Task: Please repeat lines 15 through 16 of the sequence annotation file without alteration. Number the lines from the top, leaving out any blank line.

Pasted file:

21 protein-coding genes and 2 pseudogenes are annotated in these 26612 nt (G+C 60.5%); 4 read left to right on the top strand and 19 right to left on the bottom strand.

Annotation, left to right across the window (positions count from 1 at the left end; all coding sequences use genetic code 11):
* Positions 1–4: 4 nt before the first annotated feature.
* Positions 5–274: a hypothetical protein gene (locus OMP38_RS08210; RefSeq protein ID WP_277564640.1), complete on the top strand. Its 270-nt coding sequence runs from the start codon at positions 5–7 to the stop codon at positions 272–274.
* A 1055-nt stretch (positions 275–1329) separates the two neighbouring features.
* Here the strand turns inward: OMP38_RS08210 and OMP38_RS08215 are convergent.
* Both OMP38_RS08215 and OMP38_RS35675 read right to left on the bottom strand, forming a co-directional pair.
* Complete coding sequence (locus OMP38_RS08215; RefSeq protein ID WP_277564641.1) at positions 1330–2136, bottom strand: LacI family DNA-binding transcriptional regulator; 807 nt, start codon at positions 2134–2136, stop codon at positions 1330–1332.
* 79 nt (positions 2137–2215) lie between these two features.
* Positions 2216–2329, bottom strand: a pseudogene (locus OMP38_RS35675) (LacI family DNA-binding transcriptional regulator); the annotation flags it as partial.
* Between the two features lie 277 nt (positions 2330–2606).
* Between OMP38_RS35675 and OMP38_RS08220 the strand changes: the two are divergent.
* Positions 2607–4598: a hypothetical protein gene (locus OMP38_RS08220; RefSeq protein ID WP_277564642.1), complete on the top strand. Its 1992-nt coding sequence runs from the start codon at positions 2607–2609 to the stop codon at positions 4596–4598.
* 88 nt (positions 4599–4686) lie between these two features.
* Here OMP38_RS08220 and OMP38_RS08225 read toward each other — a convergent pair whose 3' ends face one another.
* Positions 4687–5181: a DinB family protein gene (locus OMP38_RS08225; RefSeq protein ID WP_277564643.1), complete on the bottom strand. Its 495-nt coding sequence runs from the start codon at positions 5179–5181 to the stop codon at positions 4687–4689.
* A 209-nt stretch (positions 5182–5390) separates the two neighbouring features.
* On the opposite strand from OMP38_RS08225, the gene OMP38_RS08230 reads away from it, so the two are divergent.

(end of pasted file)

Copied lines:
* Here OMP38_RS08220 and OMP38_RS08225 read toward each other — a convergent pair whose 3' ends face one another.
* Positions 4687–5181: a DinB family protein gene (locus OMP38_RS08225; RefSeq protein ID WP_277564643.1), complete on the bottom strand. Its 495-nt coding sequence runs from the start codon at positions 5179–5181 to the stop codon at positions 4687–4689.